My reaction to censorship on ‘Inshallah Football’

Here is my response to the report in the Hindu in which chairperson of CBFC denies any censorship on either Inshallah, Football or Dazed in Doon.

I didn’t speak to Mrs. Tagore, I spoke to the CEO of CBFC last night.

From what I understood last night, the film was placed in front of a second and wider committee (after the first one declined certification) and the second committee too refused to give it certification. I was informed telephonically that the recourse now available within CBFC is to enter a process of appeals.I now understand, as of this morning, post the Hindu article and other media reports, that Mrs Tagore was unaware of the earlier decision to decline certification. I also learnt that as the chairperson of CBFC, Mrs Tagore has the power to constitute yet another revision committee (RC). Ms. Tagore requested that this committee be constituted only this morning and I was informed accordingly, this morning.

But lets zoom out for a second.

One of every five Indian citizens live under the threat of some kind of insurgency is a reality that we have to live with and confront in ‘modern’ India. The way to start doing that is to allow the average Indian citizen to hear the truth. There has been a systematic blackout of the truth about Kashmir of the past twenty years of violence, and simmilar black-wash continues as unofficial government policy in Naxal affected areas and in the N.E states today. I was ashamed as to how ignorant I was about this truth when I visited the Kashmir valley. That became the impetus to make Inshallah, Football.

The view put out in national discourse is that of the GOI, which serves the purpose of sustaining a fear-psychosis in the mind of the average citizen, wherein draconian and anti-constitutional, anti-freedom legislations (such as AFSPA & PSA) are perversely utilized and justified. The use of lethal armed force against civilian populations (the citizens of India) has resulted in heinous human rights violations, a dark dimension of the armed forces presence in Kashmir, that has has had poor coverage in the mainstream. The recent Red-Cross report (http://www.bbc.co.uk/news/world-south-asia-12014734) is only the tip of the iceberg – just in the few hundred interviews and testimonies that I managed to record, a horrific picture of the extent of these human rights violations emerges. The only reason to control information and the media is if the GOI and its armed forces have something to hide.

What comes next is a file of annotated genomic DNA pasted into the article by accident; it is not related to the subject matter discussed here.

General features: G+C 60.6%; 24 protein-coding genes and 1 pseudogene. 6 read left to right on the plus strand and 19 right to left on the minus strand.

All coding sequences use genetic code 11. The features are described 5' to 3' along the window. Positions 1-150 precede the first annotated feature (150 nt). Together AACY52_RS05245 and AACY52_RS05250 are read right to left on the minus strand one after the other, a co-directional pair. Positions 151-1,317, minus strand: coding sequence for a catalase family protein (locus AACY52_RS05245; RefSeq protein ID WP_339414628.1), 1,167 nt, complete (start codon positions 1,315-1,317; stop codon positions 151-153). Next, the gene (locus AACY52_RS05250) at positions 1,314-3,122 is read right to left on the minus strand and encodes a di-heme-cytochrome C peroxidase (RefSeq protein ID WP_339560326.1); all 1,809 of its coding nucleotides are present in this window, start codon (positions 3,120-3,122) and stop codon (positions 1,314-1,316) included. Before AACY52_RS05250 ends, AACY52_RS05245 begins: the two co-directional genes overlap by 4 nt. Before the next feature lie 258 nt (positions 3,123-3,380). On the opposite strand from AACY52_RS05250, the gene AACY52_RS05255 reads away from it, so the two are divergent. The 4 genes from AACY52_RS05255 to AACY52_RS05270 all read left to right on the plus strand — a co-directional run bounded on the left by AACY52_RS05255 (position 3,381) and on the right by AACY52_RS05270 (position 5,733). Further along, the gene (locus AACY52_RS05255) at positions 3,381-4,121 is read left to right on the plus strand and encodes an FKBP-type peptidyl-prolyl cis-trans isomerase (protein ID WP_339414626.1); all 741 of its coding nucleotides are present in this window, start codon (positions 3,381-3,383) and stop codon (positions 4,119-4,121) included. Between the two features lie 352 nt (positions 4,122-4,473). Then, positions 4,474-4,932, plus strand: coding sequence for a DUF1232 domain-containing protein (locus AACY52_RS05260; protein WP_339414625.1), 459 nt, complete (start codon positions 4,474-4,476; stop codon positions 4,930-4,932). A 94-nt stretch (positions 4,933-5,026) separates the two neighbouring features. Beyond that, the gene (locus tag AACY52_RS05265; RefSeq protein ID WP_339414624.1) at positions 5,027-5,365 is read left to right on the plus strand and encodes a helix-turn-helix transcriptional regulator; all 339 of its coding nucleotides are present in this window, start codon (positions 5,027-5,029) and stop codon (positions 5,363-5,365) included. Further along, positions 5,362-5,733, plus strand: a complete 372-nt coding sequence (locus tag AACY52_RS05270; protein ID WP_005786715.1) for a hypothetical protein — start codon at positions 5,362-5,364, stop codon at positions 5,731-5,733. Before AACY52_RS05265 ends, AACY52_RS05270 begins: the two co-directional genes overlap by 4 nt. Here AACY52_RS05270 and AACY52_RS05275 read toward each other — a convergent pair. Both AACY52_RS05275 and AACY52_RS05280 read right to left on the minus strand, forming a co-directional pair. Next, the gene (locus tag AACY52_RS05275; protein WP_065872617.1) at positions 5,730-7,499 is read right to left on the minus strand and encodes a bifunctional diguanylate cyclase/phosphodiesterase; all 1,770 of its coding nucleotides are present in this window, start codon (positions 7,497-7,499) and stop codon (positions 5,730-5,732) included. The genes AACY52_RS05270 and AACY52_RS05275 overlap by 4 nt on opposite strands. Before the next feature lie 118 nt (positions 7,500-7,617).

The government absolves themselves from the real issues of neglect and misgovenence by crushing voices of dissent in the valley and other affected areas. They avoid legal prosecution (and responsibility) while providing the armed forces the unofficial nudge that has resulted in a reign of terror most of whose casualties are chosen from the civilian population. This is how our democracy has ‘worked’ so far in self-declared disturbed areas. The continuance of this appropriated impunity has created a culture within these forces and the government which works most efficiently in suppressing the truth. In fact that is their default setting.